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installment of my rant, Field Notes from the Handbasket, about issues and events that I thought worth sharing. These rants do not contain most of the additions I have made to my 107 chapters in proto-books and essays-in-progress (08 Nov = 1393 pages); or the organic inspection reports, E-mail correspondence about water and sewer, environmental, housing and planning issues, the Relocalization Network Coordinators’, International Organic Inspectors Association, Moab Progressive Area Network, Canyonlands Sustainable Solutions Forums, et al, some of which have also been produced during a typical month. The 36 planks and chapters of The Renewable Deal, plus my paper on global warming, can be accessed at <earthrestoration.net>. Local columnist Ollie Harris says that after retirement he has slid ever deeper into “decraptitude.” MIKHAIL GORBACHEV ON U.S. CORPORATE CAPITALISM: “The current model does not need adjusting, it needs replacing.” “The time has come to strike the right balance between the government and the market, for integrating social and environmental factors and demilitarising the economy.” “...a new model will emerge, one that will emphasize public needs and public good, such as a cleaner environment, well-functioning infrastructure and public transport, sound education and health systems and affordable housing.” Man who run ahead of car get tired. Man who run behind car get exhausted. -Contemporary Confuscious ECONOMICS WATCH: (1) HEALTH INSURANCE EXCHANGES: A FAILED EXPERIMENT: Texas, Florida, North Carolina and California have already tried providing health insurance to all citizens through establishing health insurance exchanges, which some Congresscritters have been touting as an alternative to a national health insurance public option. All failed and closed up due to cherry-picking of lower risk customers by health insurors outside the exchanges, leaving a high-risk pool of people as customers for the exchanges. EW(2): UNEMPLOYMENT: As of October, 2009, 14 states and the District of Colombia have unemployment rates near or over 10%. Unemployment statistics are steady or worse among 31 states compared to prior months, while 19 states enjoy improvement as of October.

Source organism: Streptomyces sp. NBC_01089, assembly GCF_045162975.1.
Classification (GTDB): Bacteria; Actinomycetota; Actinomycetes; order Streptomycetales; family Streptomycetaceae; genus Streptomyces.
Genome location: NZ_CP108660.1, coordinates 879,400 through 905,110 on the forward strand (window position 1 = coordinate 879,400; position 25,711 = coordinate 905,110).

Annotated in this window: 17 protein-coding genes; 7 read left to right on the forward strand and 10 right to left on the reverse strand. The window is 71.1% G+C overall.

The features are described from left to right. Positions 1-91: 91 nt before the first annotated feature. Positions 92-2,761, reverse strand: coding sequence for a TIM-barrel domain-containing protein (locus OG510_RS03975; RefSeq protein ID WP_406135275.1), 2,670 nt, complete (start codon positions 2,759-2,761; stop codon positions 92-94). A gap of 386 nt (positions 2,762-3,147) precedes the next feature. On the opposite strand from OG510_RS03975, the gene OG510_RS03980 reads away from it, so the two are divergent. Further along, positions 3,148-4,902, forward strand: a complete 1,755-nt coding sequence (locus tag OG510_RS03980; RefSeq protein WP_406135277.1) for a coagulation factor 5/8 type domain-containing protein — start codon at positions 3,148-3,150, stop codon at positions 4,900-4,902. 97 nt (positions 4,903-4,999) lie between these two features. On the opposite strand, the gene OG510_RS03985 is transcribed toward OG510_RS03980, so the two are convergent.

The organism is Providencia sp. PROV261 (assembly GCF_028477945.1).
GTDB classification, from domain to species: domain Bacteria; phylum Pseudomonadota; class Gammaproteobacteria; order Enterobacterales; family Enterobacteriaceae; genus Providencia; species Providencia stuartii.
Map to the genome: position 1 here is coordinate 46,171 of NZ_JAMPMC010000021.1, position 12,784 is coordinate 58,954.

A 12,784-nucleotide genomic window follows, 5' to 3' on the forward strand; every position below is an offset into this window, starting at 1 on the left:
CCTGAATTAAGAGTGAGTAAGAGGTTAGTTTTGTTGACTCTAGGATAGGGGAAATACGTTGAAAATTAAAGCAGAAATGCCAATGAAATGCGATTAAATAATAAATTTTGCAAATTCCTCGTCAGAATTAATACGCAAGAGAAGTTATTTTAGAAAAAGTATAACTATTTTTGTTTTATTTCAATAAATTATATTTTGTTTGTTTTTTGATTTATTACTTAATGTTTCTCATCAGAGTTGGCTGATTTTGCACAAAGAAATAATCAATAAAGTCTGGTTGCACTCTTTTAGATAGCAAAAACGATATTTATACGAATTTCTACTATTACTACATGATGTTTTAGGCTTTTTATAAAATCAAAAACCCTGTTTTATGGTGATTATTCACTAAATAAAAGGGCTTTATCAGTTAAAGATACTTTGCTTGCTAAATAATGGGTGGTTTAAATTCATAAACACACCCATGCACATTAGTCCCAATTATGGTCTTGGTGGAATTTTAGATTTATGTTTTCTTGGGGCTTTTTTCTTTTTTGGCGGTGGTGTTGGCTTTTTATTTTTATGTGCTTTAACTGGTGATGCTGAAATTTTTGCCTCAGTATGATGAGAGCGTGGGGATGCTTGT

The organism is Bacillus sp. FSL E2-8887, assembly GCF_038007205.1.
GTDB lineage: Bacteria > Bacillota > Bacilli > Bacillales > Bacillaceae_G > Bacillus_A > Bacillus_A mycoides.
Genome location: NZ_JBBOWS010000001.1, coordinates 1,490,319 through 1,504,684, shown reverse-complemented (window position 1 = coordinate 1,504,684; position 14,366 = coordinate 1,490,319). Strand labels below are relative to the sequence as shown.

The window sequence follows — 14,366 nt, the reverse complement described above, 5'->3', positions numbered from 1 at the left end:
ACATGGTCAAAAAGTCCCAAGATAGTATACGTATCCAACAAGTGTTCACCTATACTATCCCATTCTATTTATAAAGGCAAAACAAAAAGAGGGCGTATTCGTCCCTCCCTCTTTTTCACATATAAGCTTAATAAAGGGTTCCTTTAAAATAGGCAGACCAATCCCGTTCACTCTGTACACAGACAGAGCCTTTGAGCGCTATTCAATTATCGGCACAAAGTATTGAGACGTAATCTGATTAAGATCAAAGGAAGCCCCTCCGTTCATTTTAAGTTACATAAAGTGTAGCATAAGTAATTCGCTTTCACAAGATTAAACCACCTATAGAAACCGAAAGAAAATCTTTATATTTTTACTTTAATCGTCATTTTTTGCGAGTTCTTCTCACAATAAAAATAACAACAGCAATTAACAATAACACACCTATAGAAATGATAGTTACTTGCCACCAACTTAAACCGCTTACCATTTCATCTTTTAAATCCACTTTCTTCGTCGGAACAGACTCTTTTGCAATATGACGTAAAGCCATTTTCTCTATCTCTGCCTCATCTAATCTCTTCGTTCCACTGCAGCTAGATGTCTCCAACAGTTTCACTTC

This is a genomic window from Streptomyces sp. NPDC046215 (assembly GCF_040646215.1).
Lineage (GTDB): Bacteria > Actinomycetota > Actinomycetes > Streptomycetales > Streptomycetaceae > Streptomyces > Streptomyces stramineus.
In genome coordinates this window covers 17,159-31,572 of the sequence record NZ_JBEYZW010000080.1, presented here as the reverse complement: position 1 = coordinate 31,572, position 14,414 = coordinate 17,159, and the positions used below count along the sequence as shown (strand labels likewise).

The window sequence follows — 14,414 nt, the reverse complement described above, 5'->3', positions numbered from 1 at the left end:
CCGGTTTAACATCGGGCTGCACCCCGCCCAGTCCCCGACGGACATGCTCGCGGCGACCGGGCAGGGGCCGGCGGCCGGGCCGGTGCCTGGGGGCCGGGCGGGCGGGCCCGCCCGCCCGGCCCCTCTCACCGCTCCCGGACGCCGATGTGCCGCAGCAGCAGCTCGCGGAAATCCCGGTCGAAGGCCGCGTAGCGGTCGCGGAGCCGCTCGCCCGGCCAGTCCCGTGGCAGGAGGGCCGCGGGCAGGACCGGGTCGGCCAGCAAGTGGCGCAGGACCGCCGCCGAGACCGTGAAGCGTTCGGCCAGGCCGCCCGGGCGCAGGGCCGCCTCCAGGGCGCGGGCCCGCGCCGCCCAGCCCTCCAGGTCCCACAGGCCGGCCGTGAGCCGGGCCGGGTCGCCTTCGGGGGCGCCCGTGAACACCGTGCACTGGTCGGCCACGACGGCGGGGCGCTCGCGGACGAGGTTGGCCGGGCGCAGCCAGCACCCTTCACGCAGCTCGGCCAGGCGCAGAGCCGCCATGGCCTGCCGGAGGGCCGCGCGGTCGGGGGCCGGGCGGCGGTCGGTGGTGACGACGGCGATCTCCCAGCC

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While in Oklahoma I read that state revenues for the fiscal year that started 1 Jul 09 are 26% below budget projections, even though Oklahoma’s unemployment rate is the 5th lowest among the 50 states as of October. EW(3): CRUDE OIL INVENTORIES V. PRICE: Crude oil inventories hit 339 million barrels worldwide as of October 16, up 31 million barrels from October of 2008. Oil was trading at above $80 a barrel on 21 Oct due to the weak dollar, which is now at 1.5 Euros to one dollar on exchanges - reportedly the worst ratio ever. Not so long ago the dollar and Euro were at par in value, and before that the Euro was worth less than a dollar in exchange. EW(4): The 2008 Organization of Economic Cooperation and Development (OECD)’s 2008 “Income Distribution and Poverty in OECD Countries” found that the United States had the highest income inequality among all OECD member nations (38 industrialized countries). OECD’s report says U.S. wealth inequality is even more extreme than income inequality. No other nation moved more towards inequality in income from 2000-2008 than the U.S. EW(5): ‘TOO LITTLE OF A GOOD THING” is the title of Paul Krugman’s 2 Nov 09 Op-Ed in the New York Times. “The good news is that the American Recovery and Reinvestment Act, a k a. the Obama stimulus plan, is working just about the way textbook macroeconomics said it would. But that’s also the bad news - because the same textbook analysis says that the stimulus was far too small given the scale of our economic problems. Unless something changes drastically, we’re looking at many years of high unemployment.” Krugman says the stimulus did “break the vicious circle of economic decline.” “Last week’s G.D.P. report showed the economy growing again, at a better-than-expected annual rate of 3.5 percent. As Mark Zandi of Moody’s Economy.com put it in recent testimony, ‘The stimulus is doing what it was supposed to do: short-circuit the recession and spur recovery.’” Krugman observes that G.D.P. grew an average of 3.7% during Clinton’s eight years in office; and at the current rate of growth, unemployment is projected to fall at only one half a percent a year. “What I keep hearing from Washington is one of two arguments: either (1) the stimulus has failed, unemployment is still rising, so we shouldn’t do any more, or (2) the stimulus has succeeded, G.D.P. is growing, so we don’t need to do any more. The truth, which is that the stimulus was too little of a good thing - that it helped, but it wasn’t big enough - seems to be too complicated for an era of sound-bite politics.” Krugman points out that a continuation of a depressed economy causes businesses to slash investment spending: in physical infrastructure such as plants and equipment, and in “intangibles” such as product development and worker training. “This will hurt the economy’s potential for years to come.” “Deficit hawks like to complain that today’s young people will end up having to pay higher taxes to service the debt we’re running up right now. But anyone who really cared about the prospects of young Americans would be pushing for much more job creation, since the burden of high unemployment falls disproportionately on young workers - and those who enter the work force in years of high unemployment suffer permanent career damage, never catching up with those